Y-DNA testing: It’s not just for men!

As females, we often overlook or dismiss Y-DNA testing either because we don’t have a Y chromosome or because learning to use Y-DNA results can be intimidating at first because it’s different from what we’re used to. However, there are many genetic genealogy benefits gained from getting your father, brother, uncle, cousin, grandfather, and so on to take a Y-DNA test for you.

While autosomal DNA testing does look at all ancestral lines, it can only go back so far, and some information might be missed because autosomal DNA goes through random recombination every time it gets passed down. The Y chromosome never gets recombined and is passed down directly from father to son, so we’re able to learn information about far more generations back in time with Y-DNA testing than we are with autosomal DNA testing. This helps break more genealogical brick walls (additionally– you can always get your relative to also take an autosomal and an mtDNA test as well as Y-DNA, which can grant you even more genetic genealogy benefits!).

Historically, a lot of records kept were male focused, so when you’re searching for genealogy records, you need to make sure you’re on the right track. Since Y-DNA will match your male relative to others on the direct paternal line, this will help you match to any records you’re looking at already, or you may find a DNA match that is able to help you take your paternal line back further generations in time. FTDNA’s results provide a number of tools to help you do this, like allowing you to view your matches’ Earliest Known Ancestors and family trees and to contact your matches.

Y-DNA testing can also help you confirm or discover family stories and ancestral information that we as women would not be able to do on our own since we do not have our own Y chromosomes.

Y-chromosomal haplogroup testing through the Big Y-700 can confirm Native American ancestry on the direct paternal line by tracing your ancestors’ ancient migration path if all your direct male ancestors were Native American, and the level of refinement this advanced level of Y-DNA testing provides can sometimes tell you if your direct paternal line ancestors were from Ireland or Scotland or Germany, etc. depending on your results.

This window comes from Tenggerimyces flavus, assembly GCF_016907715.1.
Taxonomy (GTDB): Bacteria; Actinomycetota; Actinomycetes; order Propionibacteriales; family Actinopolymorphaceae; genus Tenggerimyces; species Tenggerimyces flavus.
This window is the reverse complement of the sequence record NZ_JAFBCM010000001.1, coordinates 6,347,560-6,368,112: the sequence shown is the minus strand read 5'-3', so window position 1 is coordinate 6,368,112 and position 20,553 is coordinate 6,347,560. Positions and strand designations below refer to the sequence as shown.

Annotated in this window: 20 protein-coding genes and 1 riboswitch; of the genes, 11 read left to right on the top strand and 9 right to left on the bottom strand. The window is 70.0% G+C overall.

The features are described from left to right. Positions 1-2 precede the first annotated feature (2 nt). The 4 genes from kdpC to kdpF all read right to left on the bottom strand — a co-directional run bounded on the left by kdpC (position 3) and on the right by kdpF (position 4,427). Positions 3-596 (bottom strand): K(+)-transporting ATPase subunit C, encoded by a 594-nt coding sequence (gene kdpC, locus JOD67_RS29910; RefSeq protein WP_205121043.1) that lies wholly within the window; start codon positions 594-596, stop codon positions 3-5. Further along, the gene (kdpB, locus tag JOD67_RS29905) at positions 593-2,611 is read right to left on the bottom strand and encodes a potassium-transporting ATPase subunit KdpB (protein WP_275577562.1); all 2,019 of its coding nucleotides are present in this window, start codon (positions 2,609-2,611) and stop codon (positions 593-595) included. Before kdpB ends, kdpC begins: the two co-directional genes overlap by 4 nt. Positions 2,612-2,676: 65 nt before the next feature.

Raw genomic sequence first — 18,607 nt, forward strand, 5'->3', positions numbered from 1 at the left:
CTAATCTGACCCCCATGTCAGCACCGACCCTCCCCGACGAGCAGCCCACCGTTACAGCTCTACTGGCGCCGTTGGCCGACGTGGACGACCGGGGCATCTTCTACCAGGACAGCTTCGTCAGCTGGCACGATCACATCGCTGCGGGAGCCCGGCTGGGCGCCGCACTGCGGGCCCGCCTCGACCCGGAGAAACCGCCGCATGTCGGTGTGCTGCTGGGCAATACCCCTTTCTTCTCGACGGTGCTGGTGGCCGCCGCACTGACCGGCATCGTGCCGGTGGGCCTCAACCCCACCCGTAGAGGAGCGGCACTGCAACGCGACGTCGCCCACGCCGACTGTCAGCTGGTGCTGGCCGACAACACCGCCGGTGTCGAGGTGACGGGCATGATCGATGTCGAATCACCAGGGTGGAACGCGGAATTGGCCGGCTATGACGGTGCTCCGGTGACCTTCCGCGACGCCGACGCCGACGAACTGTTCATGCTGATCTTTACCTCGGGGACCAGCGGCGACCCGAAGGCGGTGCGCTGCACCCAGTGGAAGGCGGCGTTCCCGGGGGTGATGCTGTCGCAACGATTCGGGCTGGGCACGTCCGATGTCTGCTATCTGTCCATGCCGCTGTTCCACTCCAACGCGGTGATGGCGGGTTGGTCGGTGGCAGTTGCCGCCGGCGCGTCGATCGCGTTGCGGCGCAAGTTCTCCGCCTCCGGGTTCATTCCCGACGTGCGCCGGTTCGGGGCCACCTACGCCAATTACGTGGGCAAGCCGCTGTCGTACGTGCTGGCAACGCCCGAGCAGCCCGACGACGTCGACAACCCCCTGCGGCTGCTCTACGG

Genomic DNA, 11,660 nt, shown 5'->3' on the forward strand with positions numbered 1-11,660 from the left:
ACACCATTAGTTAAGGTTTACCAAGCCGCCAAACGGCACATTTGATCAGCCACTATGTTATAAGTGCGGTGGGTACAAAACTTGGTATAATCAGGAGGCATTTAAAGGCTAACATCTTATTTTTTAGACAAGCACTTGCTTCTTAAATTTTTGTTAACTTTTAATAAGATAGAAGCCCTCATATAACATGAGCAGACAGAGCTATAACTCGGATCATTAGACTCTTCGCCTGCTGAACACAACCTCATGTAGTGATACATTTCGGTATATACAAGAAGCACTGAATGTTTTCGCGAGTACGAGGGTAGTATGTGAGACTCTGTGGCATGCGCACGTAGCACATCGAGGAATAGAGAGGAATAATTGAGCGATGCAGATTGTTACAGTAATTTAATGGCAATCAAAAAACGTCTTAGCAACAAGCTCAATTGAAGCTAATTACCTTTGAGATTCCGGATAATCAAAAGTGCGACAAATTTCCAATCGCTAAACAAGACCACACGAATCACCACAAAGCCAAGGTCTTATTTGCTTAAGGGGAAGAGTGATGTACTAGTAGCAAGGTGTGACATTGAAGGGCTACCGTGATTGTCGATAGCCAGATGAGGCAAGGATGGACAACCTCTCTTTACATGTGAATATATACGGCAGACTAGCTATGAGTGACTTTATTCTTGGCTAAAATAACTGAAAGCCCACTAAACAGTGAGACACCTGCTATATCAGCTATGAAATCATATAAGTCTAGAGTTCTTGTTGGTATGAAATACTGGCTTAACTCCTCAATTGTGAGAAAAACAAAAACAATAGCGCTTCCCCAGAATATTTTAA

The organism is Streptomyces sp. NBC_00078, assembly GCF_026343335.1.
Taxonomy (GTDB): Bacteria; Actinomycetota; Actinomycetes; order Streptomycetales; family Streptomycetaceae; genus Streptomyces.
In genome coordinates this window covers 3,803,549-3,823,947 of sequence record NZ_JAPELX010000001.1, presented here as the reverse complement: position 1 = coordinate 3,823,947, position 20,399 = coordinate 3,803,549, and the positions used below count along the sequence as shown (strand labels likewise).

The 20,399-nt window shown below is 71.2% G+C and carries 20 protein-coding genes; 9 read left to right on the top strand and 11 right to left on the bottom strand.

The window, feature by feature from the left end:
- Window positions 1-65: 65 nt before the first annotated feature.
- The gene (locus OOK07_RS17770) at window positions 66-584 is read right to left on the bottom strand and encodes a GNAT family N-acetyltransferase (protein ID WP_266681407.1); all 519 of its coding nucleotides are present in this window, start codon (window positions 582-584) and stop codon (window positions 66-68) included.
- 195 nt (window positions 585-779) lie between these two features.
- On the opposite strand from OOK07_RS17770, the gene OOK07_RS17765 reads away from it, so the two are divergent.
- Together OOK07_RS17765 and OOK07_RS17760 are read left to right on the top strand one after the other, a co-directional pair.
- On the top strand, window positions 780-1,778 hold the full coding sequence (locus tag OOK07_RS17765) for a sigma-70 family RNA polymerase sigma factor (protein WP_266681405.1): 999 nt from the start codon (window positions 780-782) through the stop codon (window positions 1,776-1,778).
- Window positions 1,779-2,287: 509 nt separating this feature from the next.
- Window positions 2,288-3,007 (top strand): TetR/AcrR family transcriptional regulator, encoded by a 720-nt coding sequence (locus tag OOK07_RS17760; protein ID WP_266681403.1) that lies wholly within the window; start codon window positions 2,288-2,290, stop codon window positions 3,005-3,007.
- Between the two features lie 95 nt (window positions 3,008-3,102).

How Y-DNA helped me learn about my past:

When I took over as our family genealogist and started building a family tree, there wasn’t much information available about my direct paternal line. I bought my dad a Y-37 test for Christmas in 2015. When we got the results back a few weeks later, he had a handful of matches at Y-12, a smaller handful of matches at Y-25, and no matches at Y-37. None of the matches shared our surname (Rowe), although most of them had very similar sounding surnames (Lowe, Bowe, Crowley). I didn’t know of a connection to any of those matches, potentially because they could share a common ancestor with my dad before surnames took hold, so I had some work to do.

Henry Williams Rowe and Caroline Roberts, and their four children. The boy in the front is John Rowe, who continues Katy’s father’s paternal line

I started with what I did know. My parents had lots of photos of our ancestors, up to our ancestor who came over to Wisconsin from Cornwall, England around 1850, Henry Williams Rowe and his wife Caroline Roberts. I went through all those photos with my parents and matched the names with genealogical records.

While researching records, I found a potential cousin who was also along the same direct paternal line. Eager to make sure my research was correct, I reached out to this potential cousin, and he agreed to test. I ordered a Y-111 for both him and my dad to make sure they both matched up. I also ordered a Big Y upgrade for my dad at the same time since I was curious to learn more about his ancient migration path. This was Christmas 2017– two years after my dad’s original test.

When the Y-111 results came back, my dad and the potential cousin were a match! I had proven my research up through Henry Williams Rowe and Caroline Roberts. Also, even though my dad previously had zero matches at the Y-37 level, he ended up with a handful of matches at the Y-67 level who had been just outside the threshold at that lower level! Now I had even more to work with (although, with the exception of the cousin I tested, the pattern of only similar sounding surnames continued).

Looking into the future with advanced Y-DNA results:

The Big Y came back a few weeks later, and I had another match there. Earlier this year, I upgraded it to the Big Y-700, and one of those Y-67 matches upgraded too; and we just came back as Big Y-700 matches last week! This means he’s one of the closest matches my dad has in the FTDNA database. I’m excited to look more closely at these findings in the coming weeks and to see what other exciting results I can find out from my dad’s Y-DNA test in the new year!

None of this research would have been possible if I hadn’t been able to test my dad. I’m thankful he agreed to do this for me that Christmas four years ago, and I encourage all female genealogists out there not to hesitate and go ahead and get that Y-DNA test for your fathers, brothers, uncles, and grandfathers. It might be more work than an autosomal test initially and require some learning and patience, but the end result is worth it.

Learn More About Y-DNA